Not even two months after requesting a trade, Kevin Durant will instead return to the Nets for the 2022-23 season, according to a Twitter post by the team that included “Boardroom,” a media company co-founded by Durant himself.
It was told in a theatrically played yet minimalistically presented paragraph from general manager Sean Marks that reads: “Steve Nash and I, together with Joe Tsai and Clara Wu Tsai, met with Kevin Durant and Rich Kleiman in Los Angeles yesterday. We have agreed to move forward with our partnership. We are focusing on basketball with one collective goal in mind: build a lasting franchise to bring a championship to Brooklyn.”
So what the heck did this summer of Nets basketball teach us?
For one, Durant’s desire to move elsewhere failed. The Nets’ asking price was historically high since debatably the best player in the world has four years left on his contract. The trend of depleting your future for a superstar seems to be fading for some — considering if there were any player to do it for, it’s him.
Second, it means Durant’s a hooper unwilling to sit out. If Durant were truly furious with Brooklyn, he could’ve opted to sit parts or all of the season out while accepting fines along the way. He isn’t going that route.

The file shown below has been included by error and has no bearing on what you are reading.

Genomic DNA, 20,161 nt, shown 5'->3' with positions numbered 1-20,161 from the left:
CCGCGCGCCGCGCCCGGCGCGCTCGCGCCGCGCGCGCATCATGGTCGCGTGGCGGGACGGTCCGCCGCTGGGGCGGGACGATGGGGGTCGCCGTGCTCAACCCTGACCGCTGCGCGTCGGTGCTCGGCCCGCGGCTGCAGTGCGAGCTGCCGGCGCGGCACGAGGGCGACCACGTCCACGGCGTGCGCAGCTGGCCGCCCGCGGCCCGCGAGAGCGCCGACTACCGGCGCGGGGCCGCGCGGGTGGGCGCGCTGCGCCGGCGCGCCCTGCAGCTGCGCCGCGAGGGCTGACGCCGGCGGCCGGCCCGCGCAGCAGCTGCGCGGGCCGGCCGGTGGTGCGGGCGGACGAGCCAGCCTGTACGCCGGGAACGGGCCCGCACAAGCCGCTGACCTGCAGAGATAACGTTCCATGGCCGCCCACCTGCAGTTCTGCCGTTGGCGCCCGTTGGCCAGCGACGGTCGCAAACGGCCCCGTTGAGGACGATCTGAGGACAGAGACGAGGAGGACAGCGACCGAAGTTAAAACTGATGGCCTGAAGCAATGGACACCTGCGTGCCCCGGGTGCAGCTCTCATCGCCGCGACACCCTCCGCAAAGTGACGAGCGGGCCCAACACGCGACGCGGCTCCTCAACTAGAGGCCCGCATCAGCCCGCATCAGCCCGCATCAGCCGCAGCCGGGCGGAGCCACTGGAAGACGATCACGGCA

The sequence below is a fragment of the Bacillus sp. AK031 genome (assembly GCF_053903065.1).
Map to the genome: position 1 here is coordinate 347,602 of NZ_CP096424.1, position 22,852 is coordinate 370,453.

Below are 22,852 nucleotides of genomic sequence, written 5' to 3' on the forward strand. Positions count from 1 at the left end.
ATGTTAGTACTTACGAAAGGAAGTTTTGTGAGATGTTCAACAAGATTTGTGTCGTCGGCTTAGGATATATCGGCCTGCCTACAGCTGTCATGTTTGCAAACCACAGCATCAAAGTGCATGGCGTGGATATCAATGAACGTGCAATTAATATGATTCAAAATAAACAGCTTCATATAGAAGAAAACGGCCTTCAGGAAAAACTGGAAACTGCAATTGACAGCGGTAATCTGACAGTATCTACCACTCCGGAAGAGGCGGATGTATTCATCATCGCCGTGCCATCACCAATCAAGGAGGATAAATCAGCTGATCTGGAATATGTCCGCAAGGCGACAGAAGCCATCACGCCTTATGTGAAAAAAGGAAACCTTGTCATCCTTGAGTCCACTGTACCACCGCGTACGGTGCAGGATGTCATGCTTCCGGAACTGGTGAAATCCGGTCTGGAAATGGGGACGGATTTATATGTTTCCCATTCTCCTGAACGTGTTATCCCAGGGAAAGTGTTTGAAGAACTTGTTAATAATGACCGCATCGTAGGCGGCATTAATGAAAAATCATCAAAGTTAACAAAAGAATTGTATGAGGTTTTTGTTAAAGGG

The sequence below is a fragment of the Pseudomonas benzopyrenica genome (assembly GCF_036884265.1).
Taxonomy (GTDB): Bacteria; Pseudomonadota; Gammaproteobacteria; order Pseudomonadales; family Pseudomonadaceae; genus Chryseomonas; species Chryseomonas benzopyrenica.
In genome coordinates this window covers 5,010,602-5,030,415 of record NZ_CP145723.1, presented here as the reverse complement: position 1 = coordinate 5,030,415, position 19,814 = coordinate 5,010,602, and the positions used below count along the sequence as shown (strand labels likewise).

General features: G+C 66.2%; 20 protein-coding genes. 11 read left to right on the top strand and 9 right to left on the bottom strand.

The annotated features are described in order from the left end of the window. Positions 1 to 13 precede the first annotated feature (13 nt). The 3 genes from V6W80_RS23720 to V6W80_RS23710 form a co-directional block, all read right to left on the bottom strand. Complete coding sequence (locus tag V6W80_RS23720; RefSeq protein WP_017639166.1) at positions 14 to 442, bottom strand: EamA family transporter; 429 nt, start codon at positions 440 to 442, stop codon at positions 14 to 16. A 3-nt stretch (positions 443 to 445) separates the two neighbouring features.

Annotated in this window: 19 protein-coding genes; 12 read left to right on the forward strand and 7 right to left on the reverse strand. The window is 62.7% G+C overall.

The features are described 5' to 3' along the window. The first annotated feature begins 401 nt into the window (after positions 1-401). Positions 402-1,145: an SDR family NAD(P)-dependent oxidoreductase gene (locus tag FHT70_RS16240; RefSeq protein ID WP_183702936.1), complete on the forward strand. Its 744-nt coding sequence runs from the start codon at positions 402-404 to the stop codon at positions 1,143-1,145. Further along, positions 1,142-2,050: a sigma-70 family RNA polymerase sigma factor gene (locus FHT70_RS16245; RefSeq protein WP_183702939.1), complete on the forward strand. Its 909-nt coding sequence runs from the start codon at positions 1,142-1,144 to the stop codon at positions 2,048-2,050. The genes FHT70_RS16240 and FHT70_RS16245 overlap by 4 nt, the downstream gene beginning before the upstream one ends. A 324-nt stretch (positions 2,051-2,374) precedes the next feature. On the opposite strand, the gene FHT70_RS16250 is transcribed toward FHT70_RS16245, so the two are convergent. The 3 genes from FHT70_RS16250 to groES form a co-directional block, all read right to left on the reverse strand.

Next, nothing really … happened? At least on paper, the entire trade request saga was a brief stint of episode fillers that resulted in Durant, Kyrie Irving, Steve Nash, and Sean Marks all staying where they were before. If nothing, ownership and management grew closer.
Finally, the Nets have Durant, Irving, an allegedly ready-to-play Ben Simmons, Joe Harris coming back from injury, Seth Curry, Patty Mills and the newly-acquired role players Royce O’Neale and T.J. Warren. That’s a really good team — like a good enough to win the east, good team.
So long as everyone plays nice and the drama subsides (a big if), the Nets are relevant and in the championship hunt again.